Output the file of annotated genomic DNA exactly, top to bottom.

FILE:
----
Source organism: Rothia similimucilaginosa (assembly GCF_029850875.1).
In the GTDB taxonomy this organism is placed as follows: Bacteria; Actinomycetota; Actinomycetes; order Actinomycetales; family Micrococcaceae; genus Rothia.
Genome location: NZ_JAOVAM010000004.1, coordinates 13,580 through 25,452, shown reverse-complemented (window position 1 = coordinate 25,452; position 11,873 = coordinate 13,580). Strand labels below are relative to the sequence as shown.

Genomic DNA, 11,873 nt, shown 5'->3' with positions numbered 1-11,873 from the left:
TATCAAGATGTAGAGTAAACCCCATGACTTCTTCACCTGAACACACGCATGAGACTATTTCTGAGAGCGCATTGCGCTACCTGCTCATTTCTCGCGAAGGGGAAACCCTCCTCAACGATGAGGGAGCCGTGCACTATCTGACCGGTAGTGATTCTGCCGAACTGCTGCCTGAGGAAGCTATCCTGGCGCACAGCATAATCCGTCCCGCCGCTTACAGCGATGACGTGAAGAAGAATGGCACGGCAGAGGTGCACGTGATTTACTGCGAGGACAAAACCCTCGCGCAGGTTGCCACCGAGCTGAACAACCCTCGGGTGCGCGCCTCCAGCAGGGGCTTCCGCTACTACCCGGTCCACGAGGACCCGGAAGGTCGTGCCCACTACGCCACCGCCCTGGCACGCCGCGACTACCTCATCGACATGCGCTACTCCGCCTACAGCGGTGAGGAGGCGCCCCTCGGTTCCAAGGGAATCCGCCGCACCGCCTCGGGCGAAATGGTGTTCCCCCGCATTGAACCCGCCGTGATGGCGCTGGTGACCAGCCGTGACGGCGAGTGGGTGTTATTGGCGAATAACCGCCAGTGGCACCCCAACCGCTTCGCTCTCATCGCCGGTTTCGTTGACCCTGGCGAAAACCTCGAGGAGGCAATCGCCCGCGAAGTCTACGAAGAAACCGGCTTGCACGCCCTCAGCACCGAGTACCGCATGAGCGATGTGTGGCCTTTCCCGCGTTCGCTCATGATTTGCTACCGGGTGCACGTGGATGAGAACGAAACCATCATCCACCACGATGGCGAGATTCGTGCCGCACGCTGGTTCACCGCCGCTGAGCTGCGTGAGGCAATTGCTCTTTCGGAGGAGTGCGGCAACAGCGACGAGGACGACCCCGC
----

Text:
Source organism: Rothia similimucilaginosa (assembly GCF_029850875.1).
In the GTDB taxonomy this organism is placed as follows: Bacteria; Actinomycetota; Actinomycetes; order Actinomycetales; family Micrococcaceae; genus Rothia.
Genome location: NZ_JAOVAM010000004.1, coordinates 13,580 through 25,452, shown reverse-complemented (window position 1 = coordinate 25,452; position 11,873 = coordinate 13,580). Strand labels below are relative to the sequence as shown.

Genomic DNA, 11,873 nt, shown 5'->3' with positions numbered 1-11,873 from the left:
TATCAAGATGTAGAGTAAACCCCATGACTTCTTCACCTGAACACACGCATGAGACTATTTCTGAGAGCGCATTGCGCTACCTGCTCATTTCTCGCGAAGGGGAAACCCTCCTCAACGATGAGGGAGCCGTGCACTATCTGACCGGTAGTGATTCTGCCGAACTGCTGCCTGAGGAAGCTATCCTGGCGCACAGCATAATCCGTCCCGCCGCTTACAGCGATGACGTGAAGAAGAATGGCACGGCAGAGGTGCACGTGATTTACTGCGAGGACAAAACCCTCGCGCAGGTTGCCACCGAGCTGAACAACCCTCGGGTGCGCGCCTCCAGCAGGGGCTTCCGCTACTACCCGGTCCACGAGGACCCGGAAGGTCGTGCCCACTACGCCACCGCCCTGGCACGCCGCGACTACCTCATCGACATGCGCTACTCCGCCTACAGCGGTGAGGAGGCGCCCCTCGGTTCCAAGGGAATCCGCCGCACCGCCTCGGGCGAAATGGTGTTCCCCCGCATTGAACCCGCCGTGATGGCGCTGGTGACCAGCCGTGACGGCGAGTGGGTGTTATTGGCGAATAACCGCCAGTGGCACCCCAACCGCTTCGCTCTCATCGCCGGTTTCGTTGACCCTGGCGAAAACCTCGAGGAGGCAATCGCCCGCGAAGTCTACGAAGAAACCGGCTTGCACGCCCTCAGCACCGAGTACCGCATGAGCGATGTGTGGCCTTTCCCGCGTTCGCTCATGATTTGCTACCGGGTGCACGTGGATGAGAACGAAACCATCATCCACCACGATGGCGAGATTCGTGCCGCACGCTGGTTCACCGCCGCTGAGCTGCGTGAGGCAATTGCTCTTTCGGAGGAGTGCGGCAACAGCGACGAGGACGACCCCGC